Walking through a store this week, I noticed shamrocks and green hats, and I was reminded of a long past St. Patrick’s Day in 2002 when we were still living in Connecticut. On that day, my husband, Grit, and I did not have the luck ‘o the Irish.
We had tickets to the Broadway play "Urinetown." Thinking it would be foolish to drive into New York City on St. Patrick’s Day, we decided on the Metro-North Railroad. At each stop, the train became more crowded as happy paradegoers piled on. It was a crowded noisy ride but was also like being at a party. People laughed, joked and called back and forth to everyone because on St. Patrick’s Day in New York City everyone’s a little bit Irish and no one knows a stranger.
As we neared the Mt. Vernon station, there was a sudden great flash of light and then smoke outside the windows of our train. It was only seven months after Sept. 11, 2001, and our realistic reaction was panic at possible terrorism. It turned out a huge piece of metalwork called a pentagraph, which sits atop the train car, had been torn off and fell to the platform. No terrorism was involved but still a broken train.
There were sirens screaming from a distance. Soon, firemen and police converged on the station, and after a long wait, we were told to get off. For such a party crowd, we were amazed how everyone dutifully followed the leader.
Rather than wait for an iffy train, we decided on a taxi to the city. Once in it, we changed our minds. It was a wreck of a cab with a driver who could barely see over the dashboard, so we stopped him in an unfamiliar area of Mt. Vernon. By some miracle, we spotted the subway platform in the distance, and then began a trip from the 241st Street station with 25 stops to go.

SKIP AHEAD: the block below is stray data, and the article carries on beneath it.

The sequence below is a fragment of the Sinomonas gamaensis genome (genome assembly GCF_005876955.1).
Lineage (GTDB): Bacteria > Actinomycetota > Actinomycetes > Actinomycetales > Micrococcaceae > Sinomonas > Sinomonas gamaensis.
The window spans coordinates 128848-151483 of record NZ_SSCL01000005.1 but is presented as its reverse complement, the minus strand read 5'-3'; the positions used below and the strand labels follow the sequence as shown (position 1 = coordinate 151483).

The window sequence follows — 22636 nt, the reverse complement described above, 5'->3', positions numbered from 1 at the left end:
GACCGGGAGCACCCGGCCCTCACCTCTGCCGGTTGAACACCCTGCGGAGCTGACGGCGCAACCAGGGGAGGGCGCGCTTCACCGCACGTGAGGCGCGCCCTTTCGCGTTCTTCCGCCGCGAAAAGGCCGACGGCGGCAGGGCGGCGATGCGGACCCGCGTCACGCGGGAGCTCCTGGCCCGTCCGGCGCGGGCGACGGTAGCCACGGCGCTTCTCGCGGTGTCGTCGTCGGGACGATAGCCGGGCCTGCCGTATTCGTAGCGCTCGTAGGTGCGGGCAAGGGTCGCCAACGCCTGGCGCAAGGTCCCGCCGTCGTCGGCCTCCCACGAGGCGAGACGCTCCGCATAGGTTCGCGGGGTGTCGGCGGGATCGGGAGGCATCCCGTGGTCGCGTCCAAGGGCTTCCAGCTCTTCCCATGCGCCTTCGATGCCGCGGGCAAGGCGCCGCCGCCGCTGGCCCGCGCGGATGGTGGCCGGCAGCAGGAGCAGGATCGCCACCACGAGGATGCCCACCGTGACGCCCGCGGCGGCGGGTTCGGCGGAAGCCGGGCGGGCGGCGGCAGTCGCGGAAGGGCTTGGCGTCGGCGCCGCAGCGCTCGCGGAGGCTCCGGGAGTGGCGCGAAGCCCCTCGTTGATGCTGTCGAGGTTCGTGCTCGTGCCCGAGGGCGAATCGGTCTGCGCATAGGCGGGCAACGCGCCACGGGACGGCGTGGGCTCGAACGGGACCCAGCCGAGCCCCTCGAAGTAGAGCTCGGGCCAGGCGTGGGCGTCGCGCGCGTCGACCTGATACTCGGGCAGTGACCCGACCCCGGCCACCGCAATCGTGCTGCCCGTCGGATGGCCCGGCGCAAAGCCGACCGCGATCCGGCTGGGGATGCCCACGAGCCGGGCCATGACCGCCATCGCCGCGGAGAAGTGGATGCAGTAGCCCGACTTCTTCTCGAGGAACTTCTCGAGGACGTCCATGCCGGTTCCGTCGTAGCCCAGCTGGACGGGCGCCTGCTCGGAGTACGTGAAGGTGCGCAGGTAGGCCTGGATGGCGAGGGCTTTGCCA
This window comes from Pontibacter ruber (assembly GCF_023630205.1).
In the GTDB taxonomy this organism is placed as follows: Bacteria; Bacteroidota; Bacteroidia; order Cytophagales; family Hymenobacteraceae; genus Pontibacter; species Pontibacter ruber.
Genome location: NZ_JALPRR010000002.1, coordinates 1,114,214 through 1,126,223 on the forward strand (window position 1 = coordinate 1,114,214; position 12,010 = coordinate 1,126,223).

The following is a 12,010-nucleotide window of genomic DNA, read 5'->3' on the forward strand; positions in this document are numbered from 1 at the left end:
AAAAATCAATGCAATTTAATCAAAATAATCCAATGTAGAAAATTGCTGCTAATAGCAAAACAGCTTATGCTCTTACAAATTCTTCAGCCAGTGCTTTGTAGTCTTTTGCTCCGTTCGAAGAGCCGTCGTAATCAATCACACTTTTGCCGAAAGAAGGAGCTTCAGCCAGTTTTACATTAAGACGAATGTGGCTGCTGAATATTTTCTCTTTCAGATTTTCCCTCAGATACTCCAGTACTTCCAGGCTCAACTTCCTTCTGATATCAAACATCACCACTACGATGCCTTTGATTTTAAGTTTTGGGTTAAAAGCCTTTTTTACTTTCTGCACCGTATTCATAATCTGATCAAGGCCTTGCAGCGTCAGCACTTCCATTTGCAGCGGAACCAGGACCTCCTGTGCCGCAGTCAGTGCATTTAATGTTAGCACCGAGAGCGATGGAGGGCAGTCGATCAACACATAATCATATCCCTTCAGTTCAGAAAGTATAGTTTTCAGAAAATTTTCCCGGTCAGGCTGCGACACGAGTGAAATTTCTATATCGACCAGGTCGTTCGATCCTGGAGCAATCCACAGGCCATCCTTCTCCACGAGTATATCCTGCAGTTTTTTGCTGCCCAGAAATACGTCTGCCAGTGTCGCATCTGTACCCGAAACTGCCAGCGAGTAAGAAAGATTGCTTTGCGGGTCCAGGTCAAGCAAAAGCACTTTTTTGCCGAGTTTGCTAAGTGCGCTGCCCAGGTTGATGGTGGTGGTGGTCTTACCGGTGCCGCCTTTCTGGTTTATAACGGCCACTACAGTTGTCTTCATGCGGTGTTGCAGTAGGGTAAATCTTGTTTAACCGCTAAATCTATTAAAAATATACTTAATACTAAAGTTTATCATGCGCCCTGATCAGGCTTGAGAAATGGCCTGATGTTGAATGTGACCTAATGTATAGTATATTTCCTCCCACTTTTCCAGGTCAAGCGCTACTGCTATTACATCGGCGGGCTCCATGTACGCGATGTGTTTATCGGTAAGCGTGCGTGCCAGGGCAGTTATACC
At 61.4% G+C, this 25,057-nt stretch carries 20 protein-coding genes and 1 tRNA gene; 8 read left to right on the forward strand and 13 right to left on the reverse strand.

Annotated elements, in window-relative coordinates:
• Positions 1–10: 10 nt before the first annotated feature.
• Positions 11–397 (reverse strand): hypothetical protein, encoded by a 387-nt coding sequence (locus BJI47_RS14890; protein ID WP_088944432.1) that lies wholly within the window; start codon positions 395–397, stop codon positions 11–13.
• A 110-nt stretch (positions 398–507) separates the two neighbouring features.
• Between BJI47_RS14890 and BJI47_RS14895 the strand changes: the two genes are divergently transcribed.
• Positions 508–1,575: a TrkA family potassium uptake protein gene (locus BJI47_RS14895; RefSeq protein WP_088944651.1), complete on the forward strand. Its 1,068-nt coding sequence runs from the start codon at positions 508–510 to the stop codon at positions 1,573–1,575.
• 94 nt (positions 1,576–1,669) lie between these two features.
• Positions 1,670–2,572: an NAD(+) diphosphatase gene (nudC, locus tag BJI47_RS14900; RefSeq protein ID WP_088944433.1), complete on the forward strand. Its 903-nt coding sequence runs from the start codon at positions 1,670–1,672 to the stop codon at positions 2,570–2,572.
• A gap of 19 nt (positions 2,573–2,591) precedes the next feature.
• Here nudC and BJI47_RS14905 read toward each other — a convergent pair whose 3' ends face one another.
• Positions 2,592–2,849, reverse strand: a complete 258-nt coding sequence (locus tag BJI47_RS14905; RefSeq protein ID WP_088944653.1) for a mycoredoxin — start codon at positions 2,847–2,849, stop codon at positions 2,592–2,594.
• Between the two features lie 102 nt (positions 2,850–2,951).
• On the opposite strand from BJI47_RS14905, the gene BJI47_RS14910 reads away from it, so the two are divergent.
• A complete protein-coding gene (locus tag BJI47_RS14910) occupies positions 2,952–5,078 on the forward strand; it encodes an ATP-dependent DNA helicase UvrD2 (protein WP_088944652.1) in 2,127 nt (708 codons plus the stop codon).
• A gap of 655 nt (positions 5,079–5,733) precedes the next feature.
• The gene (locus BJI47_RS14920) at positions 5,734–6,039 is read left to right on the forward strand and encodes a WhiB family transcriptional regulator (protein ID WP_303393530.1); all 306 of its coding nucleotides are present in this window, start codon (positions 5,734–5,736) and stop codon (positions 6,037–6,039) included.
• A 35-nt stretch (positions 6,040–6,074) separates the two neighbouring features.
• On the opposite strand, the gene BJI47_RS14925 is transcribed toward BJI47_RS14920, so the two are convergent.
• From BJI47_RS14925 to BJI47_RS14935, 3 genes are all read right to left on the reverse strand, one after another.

The lucky part of this misadventure was it happened at a station where we could get off. Grit recalled a different excursion to the Museum of Natural History with three of our young children in tow. The train caught fire in a tunnel, and smoke began pouring through the cars. It was quickly put out and the train towed into Grand Central — a frightening experience this particular train mishap could not begin to compare to.
We were about 20 minutes late to the play. Because we missed the first scene, it took a little while to get into it, but it was funny and thought-provoking. There was a lot of energy onstage, and some of the songs were really beautiful in contrast to the plays gritty nature.
Twelve years later, we saw the play at the Hale Center Theater in Orem. We would have saved ourselves a pile of trouble the first time if we could have known.
In keeping with the theme of the day, on our way to dinner in Little Italy, we were caught in a subway scam. The Metro card machine had a fairly long line. While queuing up to put money on our card, a girl appeared and offered two tokens for $3, which we gladly accepted.
As we were looking for a place to deposit the tokens a boy rushed up and said, “No coins, no coins.” Taking our tokens, he used a metro pass to let us through the turnstile. We were stunned. Thinking it over, we surmised the kids had purchased an all day pass and then set up a clever scam to earn a few bucks.
Finally our luck changed. The train ride home was uneventful — like hundreds of others we had taken without mishap or delay.
That day a rabbit’s foot or a four-leaf clover would have come in handy. Still, it ended up well, and life would be poor without memories.